Search on SLJ.com ....
Subscribe to SLJ
Nonfiction Matters
Inside Nonfiction Matters

Democracy

The Opportunities In a Panic

A few posts ago I mentioned my wife’s visit to the Mercantile Library — the new Center for Fiction — and the touch of optimism it brought to both of us. To frame what I am about to say, let me tell you about tomorrow. I am going to yet another memorial, this time  for Eden Ross Lipson — who was editor of the New York Times children’s books section during most of the time I have worked making books for young readers. Yet another loss. And I know that among the friends I will see there will again be those who have lost their jobs as book publishing loses money and cannot seem to find a way towards a better future. And yet Marina will be at a day long event where local authors in our town talk about books, meet kids, meet parents, meet teachers. tinyurl.com/mk75ft. Now local author events are nothing new, but we are seeing all sorts of sprouts in publishing, especially online, that suggest there are new beginnings even as the big houses falter.

To be clear, I am not enthusiastic about self-publishing. The easier it is to do, the worse it is for anyone who does it. The clutter of manuscripts that used to pile up an an editor’s desk will simply spread across the net. The editor was paid to sort through the submissions. No one will pay you, so you will spend less and less time looking. But what is interesting is how small companies, groups of authors, are working to not only — say — bring back out of print books, but also give some visibility, some presence to those books. 

The event out here may be great, or a bust — just as these new ventures into publishing may disappear as quickly as they rise. But I think the example of tomorrow does catch something of this moment: instead of relying on the one review, the one central gatekeeper, between the author and the public (whether that was Eden, or a big publisher), there are now many clusters forming where authors, editors, marketing people gather together for a bit to bring a book to reader. And in a way that gets back to Betsy’s questions — we need to create some means, some vehicle, for authors and teachers to be in touch. There is Teaching Books.net tinyurl.com/ywq66z which is helpful. But we need more — more Wikis, sites, webinars, where we talk about what we are writing, they explain their needs, their students meet us, we meet their students, and trade nonfiction books (the process of creating them) are woven into the classroom. Once authors and teachers are working together, bookstore sales will be gravy.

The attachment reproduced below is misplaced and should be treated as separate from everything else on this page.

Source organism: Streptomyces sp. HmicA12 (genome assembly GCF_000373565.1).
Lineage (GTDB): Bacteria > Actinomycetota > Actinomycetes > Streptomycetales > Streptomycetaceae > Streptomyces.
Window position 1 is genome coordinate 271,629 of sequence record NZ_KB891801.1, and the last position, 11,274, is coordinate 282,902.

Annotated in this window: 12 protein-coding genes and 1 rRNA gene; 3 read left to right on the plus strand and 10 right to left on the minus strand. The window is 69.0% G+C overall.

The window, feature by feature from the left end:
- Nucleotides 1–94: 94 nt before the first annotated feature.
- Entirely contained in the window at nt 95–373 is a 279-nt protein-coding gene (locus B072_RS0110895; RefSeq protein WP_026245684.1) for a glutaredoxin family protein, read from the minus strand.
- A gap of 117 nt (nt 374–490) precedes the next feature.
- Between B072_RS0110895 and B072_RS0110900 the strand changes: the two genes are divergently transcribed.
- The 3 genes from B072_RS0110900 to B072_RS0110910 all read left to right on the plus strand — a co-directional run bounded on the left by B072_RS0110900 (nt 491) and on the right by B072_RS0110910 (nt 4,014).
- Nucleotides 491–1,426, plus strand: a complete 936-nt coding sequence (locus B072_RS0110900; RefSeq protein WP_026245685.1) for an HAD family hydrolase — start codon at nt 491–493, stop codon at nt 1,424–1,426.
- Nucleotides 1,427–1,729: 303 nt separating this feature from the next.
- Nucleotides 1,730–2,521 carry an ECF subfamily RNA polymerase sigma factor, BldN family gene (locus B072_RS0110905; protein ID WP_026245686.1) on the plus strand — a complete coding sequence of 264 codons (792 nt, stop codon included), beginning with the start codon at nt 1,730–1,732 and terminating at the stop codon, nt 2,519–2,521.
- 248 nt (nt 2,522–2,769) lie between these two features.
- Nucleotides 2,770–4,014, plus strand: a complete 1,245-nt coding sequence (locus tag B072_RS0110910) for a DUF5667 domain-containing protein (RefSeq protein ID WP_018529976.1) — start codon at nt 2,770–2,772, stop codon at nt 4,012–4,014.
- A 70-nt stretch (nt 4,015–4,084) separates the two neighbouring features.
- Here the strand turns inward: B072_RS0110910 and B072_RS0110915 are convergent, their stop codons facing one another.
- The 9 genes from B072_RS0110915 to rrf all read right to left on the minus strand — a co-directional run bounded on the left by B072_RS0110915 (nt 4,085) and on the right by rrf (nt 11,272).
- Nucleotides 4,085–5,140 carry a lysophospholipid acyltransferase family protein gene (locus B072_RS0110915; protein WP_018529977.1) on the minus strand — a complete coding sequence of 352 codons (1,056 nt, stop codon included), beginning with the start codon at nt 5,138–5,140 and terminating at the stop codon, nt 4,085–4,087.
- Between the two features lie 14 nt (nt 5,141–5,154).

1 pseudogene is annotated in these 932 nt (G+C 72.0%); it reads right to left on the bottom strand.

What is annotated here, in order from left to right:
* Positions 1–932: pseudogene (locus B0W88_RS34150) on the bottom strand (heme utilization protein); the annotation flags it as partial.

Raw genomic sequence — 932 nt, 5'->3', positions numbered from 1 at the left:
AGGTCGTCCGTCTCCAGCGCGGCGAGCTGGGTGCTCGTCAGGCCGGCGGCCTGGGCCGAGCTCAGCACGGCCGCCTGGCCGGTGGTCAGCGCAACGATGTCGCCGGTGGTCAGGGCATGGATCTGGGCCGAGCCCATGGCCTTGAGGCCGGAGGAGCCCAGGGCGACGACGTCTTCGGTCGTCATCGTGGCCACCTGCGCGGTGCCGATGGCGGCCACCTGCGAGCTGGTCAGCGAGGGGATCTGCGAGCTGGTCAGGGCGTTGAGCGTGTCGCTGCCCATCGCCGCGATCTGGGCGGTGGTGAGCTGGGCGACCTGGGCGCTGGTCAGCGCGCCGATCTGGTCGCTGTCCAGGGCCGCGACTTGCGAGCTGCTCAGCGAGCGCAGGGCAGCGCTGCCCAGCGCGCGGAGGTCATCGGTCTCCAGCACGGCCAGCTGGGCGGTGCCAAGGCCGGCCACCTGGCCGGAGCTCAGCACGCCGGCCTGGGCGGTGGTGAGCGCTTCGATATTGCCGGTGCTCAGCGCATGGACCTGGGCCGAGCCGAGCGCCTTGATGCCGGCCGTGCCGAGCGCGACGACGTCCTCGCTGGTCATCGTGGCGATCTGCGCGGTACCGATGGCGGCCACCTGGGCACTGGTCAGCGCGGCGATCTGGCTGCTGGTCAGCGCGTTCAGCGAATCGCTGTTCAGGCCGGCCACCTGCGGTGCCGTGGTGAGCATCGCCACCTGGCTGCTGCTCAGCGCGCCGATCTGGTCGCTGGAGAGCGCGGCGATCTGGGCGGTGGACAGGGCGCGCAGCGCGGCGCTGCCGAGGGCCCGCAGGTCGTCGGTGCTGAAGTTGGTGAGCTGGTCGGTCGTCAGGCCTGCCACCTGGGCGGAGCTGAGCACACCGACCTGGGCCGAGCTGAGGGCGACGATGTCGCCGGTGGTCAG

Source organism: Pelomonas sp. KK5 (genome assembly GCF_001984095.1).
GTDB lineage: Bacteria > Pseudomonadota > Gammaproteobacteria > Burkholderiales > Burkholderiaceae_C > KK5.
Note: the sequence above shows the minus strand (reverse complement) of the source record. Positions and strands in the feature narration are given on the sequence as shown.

Comments

  1. Linda Zajac says:

    I totally agree that teachers need to have one place, whether it be a newsletter or website or something else, where they are made aware of new nonfiction. But will they have the time to integrate it? You also mentioned the boom in self publishing. What really scares me is self-published nonfiction. Does a self publishing company give a hoot if the manuscript is accurate? Who else besides the author verifies a manuscript?

  2. marc says:

    Linca:

    We already have that problem with self-published NF. What is needed, of course, is some kind of clearning house (we used to call that a book review) that would sort through the NF and evaluate it. Something like that will evolve, but we are likely to get sprawl before we get filters.